Autism and Understanding Unwritten College Expectations: Part One, Syllabus Overview

Autism and understanding the college syllabus: this is the first in a series of posts about determining what, exactly, the professor’s expectations are for your successful completion of a course. We call it “Hidden Curriculum” because the resources that we’re carefully  explaining here often have implicit expectations and repercussions that accompany explicit instructions and directions. These posts will support your better understanding of the resources at your disposal and help you make use of them more fully.

It’s your first college semester. Whoop, Whoop! You’ve been accepted to a school or program, paid your fees, bought a new laptop, and signed up for your first class. You’re probably thinking, “Okay, now what?” Sometimes knowing what to expect from a certain professor or class can be hard to figure out. Fortunately, a course syllabus is often available for you to read before your class even meets for the first time.

So, what exactly is a course syllabus? A syllabus is a document that serves as a guideline for the entire course.

A Syllabus Will:

Include important information about the instructor or instructors, such as their email and office hours

Communicate what, when, where, and how students will learn

Outline what students need to do to be successful, through resources such as reading material lists and grading systems

Convey clear expectations in terms of student responsibilities

Explain any applicable administrative and/or disciplinary policies regarding things like absences, plagiarism, and class behavior

It will be your job as a student to make sure you obtain a syllabus, read it over, and keep it in your records. Some professors will email the syllabus to all the students or have it available online (usually available online via Blackboard or another online classroom platform). Print out a copy if your professor does not hand out a hard copy in class. Keep the syllabus with your class notes and assignments. You will refer back to it many times throughout the semester. It contains many pieces of important information such as the instructor’s contact information, the course information, the course goals and learning outcomes, the required texts, major assignments, grading structure, course calendar, and any pertinent disciplinary policies. Since every professor is unique, these sections will differ from class to class and from college to college.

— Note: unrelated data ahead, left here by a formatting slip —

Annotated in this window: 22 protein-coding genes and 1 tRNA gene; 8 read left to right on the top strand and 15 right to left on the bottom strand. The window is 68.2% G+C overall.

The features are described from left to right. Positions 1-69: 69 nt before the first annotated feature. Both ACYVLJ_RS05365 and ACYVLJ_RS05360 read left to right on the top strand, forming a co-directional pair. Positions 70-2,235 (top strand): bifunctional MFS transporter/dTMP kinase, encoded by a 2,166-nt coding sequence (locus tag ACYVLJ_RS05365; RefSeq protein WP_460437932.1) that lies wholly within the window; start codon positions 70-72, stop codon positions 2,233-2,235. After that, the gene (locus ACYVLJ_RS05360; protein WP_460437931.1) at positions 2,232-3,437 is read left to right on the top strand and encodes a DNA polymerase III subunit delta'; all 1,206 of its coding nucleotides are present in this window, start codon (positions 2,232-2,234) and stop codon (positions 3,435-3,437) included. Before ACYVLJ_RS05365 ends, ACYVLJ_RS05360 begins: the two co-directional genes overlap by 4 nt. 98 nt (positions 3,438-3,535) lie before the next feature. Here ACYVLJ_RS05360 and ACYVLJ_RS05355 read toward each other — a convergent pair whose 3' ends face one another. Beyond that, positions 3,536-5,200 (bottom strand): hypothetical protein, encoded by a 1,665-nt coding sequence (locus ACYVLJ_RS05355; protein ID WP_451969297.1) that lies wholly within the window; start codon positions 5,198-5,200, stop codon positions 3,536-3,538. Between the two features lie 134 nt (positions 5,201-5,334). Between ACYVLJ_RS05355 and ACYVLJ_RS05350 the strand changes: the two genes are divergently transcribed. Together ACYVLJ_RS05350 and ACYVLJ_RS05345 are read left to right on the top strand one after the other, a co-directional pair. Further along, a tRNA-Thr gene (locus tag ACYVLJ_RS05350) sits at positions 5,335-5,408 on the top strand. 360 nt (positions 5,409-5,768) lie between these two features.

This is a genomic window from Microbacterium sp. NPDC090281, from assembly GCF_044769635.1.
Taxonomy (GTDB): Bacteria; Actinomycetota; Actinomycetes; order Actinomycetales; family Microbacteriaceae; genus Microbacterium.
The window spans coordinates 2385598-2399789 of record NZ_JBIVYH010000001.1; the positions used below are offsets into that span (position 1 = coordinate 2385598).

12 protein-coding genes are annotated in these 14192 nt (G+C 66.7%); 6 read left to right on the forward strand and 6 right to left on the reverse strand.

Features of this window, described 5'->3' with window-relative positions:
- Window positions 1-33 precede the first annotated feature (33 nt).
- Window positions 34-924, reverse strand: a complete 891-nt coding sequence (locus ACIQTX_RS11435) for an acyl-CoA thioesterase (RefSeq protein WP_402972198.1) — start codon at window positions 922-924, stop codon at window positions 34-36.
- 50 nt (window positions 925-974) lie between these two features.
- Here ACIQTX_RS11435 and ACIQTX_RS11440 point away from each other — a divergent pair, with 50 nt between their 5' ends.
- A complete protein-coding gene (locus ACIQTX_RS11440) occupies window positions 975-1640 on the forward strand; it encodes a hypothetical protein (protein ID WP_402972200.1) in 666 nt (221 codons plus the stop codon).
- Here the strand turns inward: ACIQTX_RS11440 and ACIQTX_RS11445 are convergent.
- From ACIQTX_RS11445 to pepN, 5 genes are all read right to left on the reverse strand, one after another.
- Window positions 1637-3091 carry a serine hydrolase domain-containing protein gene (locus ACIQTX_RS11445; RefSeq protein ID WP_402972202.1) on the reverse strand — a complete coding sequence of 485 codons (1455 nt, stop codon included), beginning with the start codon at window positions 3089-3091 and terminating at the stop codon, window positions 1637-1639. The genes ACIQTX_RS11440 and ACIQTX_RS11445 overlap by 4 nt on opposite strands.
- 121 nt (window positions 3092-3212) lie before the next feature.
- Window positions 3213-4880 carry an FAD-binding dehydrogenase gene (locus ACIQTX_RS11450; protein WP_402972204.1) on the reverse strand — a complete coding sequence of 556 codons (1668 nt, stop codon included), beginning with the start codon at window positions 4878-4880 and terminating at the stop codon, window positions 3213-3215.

Unwritten Expectation Alert: Not all professors will explain the whole syllabus to the class during the first week of class. However, this does not mean you’re off the hook for the rules, policies, and materials they choose not to discuss or emphasize. Some instructors will walk you through every minute detail (sometimes excruciating detail!) in their syllabus. Others will just say, “Read this outside of class. It’s important, and I expect you to know the policies and abide by its rules.” You might be tempted to think that instructors who don’t spend a lot of time covering the syllabus don’t think it’s important. However, they’re just as likely to hold you to the rules as other instructors.

Instructor and Course Information

This is often the first information on the syllabus, along with the course title and number. It’s also where you will find your instructor’s email address and office address, which will come in handy later in the semester if/when you need to get in contact with them. The professor might also indicate which way they prefer to be contacted.

This beginning section might also include meeting time, meeting location, and additional meeting times such as lectures occurring outside of regular class time, lab sessions, or online modules.